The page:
ASU professors on U.S. interest in central Europe, Black Sea region


August 26, 2019

In the 70 years since the signing of the North Atlantic Treaty established an international alliance to prevent future devastation like that which was wrought during the First and Second World Wars, threats to the liberal democratic way of life continue — from Russian military occupations to religious conflicts in Turkey to civil unrest in China.

This summer, Paul Carrese, founding director of Arizona State University’s School of Civic and Economic Thought and Leadership, addressed these and other issues of concern at the Black Sea and Balkans Security Forum in Romania. man standing and talking at a podium Paul Carrese speaks at an event hosted by ASU's School of Civic and Economic Thought and Leadership in January. Photo by Charlie Leight/ASU Now Download Full Image

“Both American leaders and the leaders of the Three Seas InitiativeThe Three Seas Initiative is a forum of 12 states in the European Union, located in Central and Eastern Europe, that aims to create a regional dialogue on a variety of questions affecting the member states. states know that it is in the enlightened self-interest of all the liberal democracies to support each other, globally, in an era of unprecedented global connectedness but also uncertainty and threats,” Carrese said.

The annual forum seeks to enhance the security cooperation as well as political and economic cooperation among a dozen states bordering the Baltic, Black and Adriatic seas. Other speakers included distinguished current and former diplomats from greater Europe and the U.S., current and former generals from NATO member states, scholars, institute directors and observers from NATO and the European Union.

Ileana Orlich, President’s Professor of Romanian studies and comparative literature in the School of International Letters and Cultures at ASU, was instrumental in helping to arrange ASU’s involvement in the forum. A native of Romania, Orlich first arrived at ASU as a graduate student in 1977. In 1998 she established the Romanian language program, with only 10 students. Since then, it has expanded into the largest Romanian studies program in the world and the only freestanding Romanian studies program in the U.S. In 2018, Orlich was honored with high distinction by the president of Romania, Klaus Werner Iohannis, for her efforts to promote the Romanian language and national identity abroad.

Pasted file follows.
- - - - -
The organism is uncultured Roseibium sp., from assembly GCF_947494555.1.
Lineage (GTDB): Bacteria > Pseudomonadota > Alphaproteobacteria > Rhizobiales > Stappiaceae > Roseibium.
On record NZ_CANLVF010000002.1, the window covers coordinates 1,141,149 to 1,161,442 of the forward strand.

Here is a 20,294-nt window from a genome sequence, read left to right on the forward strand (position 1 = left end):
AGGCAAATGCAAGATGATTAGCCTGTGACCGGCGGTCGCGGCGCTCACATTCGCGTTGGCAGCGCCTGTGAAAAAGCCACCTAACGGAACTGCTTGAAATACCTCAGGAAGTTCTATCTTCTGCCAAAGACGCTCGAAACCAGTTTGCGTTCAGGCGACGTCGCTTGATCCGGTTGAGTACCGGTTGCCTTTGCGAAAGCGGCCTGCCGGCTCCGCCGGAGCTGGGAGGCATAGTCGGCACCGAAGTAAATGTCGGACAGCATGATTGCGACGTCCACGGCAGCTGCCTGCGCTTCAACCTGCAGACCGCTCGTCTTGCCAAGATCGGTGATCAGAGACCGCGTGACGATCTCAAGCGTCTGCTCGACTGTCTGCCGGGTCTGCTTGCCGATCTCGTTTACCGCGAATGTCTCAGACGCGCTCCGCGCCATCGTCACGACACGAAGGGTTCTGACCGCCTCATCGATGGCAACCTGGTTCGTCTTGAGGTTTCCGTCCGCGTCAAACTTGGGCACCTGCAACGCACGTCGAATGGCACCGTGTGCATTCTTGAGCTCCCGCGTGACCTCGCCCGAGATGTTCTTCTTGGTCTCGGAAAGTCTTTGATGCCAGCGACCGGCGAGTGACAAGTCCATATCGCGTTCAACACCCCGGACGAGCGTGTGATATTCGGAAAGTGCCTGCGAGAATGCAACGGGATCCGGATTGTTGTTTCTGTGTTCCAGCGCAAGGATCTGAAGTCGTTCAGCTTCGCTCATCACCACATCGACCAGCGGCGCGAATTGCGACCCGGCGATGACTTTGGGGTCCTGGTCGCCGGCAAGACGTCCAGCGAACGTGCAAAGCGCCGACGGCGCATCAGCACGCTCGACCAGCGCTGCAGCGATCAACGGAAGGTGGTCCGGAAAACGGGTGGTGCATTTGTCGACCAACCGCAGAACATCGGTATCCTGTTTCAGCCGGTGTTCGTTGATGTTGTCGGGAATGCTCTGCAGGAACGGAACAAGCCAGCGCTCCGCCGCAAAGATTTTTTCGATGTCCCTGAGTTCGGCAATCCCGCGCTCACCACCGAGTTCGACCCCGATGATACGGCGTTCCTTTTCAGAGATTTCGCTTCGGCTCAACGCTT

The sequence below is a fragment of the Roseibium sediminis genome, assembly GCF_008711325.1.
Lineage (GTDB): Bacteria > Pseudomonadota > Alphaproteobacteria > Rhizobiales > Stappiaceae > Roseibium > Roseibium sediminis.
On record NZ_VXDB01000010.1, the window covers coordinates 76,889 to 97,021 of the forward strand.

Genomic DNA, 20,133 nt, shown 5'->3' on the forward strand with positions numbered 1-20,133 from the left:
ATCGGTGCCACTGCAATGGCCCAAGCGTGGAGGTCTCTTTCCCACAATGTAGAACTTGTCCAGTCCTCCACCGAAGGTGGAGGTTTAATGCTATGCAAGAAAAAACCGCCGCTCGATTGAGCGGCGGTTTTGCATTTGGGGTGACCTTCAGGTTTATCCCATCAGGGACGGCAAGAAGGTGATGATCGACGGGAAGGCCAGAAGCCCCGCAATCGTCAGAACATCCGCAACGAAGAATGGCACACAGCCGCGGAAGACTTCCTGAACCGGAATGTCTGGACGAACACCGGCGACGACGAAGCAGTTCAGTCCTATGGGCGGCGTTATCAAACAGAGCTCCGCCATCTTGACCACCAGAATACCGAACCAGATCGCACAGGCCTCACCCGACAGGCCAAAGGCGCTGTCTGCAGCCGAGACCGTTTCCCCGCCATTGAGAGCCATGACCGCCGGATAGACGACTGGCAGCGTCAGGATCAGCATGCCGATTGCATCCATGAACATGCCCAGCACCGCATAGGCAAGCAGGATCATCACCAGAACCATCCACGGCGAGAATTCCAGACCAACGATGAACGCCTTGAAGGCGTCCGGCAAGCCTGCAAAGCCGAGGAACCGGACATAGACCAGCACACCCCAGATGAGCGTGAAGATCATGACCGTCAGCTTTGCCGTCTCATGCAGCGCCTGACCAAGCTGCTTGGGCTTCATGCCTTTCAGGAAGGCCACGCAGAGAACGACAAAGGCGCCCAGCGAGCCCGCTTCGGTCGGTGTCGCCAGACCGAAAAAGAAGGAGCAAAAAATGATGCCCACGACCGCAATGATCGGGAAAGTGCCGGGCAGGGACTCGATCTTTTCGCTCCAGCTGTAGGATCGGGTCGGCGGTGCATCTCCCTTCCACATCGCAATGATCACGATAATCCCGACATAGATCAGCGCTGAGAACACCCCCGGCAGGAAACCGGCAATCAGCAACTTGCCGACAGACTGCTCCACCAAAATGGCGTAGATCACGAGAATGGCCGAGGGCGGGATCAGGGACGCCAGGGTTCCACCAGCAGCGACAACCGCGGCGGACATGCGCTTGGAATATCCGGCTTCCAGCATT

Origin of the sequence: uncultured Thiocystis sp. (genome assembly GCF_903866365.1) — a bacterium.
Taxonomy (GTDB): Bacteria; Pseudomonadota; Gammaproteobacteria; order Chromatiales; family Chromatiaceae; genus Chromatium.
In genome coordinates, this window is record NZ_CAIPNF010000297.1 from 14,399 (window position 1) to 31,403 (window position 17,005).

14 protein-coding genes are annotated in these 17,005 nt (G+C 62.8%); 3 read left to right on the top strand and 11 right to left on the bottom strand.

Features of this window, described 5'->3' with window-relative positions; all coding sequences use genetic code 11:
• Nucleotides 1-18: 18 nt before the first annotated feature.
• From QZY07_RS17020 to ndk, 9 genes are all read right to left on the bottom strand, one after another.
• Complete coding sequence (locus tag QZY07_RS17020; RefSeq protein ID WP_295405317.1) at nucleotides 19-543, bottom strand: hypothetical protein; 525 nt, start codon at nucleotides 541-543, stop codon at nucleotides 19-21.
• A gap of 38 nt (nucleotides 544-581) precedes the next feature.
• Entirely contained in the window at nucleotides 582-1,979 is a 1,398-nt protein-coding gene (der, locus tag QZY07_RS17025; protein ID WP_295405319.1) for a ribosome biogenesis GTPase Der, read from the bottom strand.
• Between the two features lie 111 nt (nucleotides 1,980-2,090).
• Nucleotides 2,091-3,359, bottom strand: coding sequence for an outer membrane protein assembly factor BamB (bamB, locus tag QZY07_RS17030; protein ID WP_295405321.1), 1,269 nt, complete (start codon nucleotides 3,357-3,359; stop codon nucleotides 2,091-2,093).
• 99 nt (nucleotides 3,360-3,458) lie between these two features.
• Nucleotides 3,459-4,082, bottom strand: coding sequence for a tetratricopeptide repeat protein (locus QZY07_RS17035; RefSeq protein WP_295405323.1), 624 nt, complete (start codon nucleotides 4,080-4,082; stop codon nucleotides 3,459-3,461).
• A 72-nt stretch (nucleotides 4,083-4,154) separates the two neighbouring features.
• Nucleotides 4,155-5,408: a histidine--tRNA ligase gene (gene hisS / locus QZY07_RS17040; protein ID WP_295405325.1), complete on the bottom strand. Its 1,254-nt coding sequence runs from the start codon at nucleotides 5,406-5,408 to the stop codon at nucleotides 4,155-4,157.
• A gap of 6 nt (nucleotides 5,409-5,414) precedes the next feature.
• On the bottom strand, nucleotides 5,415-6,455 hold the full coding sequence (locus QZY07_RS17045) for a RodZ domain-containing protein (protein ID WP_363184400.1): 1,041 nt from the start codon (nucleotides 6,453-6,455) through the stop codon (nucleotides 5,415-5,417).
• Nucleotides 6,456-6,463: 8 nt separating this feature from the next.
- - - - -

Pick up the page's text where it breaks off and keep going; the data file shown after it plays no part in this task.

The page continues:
A group of students poses for a photo in Cluj, Romania.

ASU President's Professor Ileana Orlich (first row, second from right) with the ASU summer study program in Cluj, Romania.

ASU Now asked Carrese and Orlich to provide some insight into the issues currently at play in central Europe and the Black Sea region.

Question: What were some topics of concern at the forum?

Carrese: I addressed the reasons why, as a matter of the grand strategy and foreign policy of these liberal democracies in central Europe, it is a very good idea to pursue a regional initiative on security cooperation and economic development from the Baltics to the Adriatic, including the states on and near the Black Sea. This makes great sense for these dozen or so states in central Europe, making plans for peaceful mutual development among states with shared principles, values, forms of government and market economies. This also is an important initiative given the threatening posture and actions of the Russian government under President Putin against liberal democracies in the region, and against other former states of the Soviet Union, from the Baltic states to Ukraine and Georgia.  

Q: Why should Americans be concerned about security in the region today?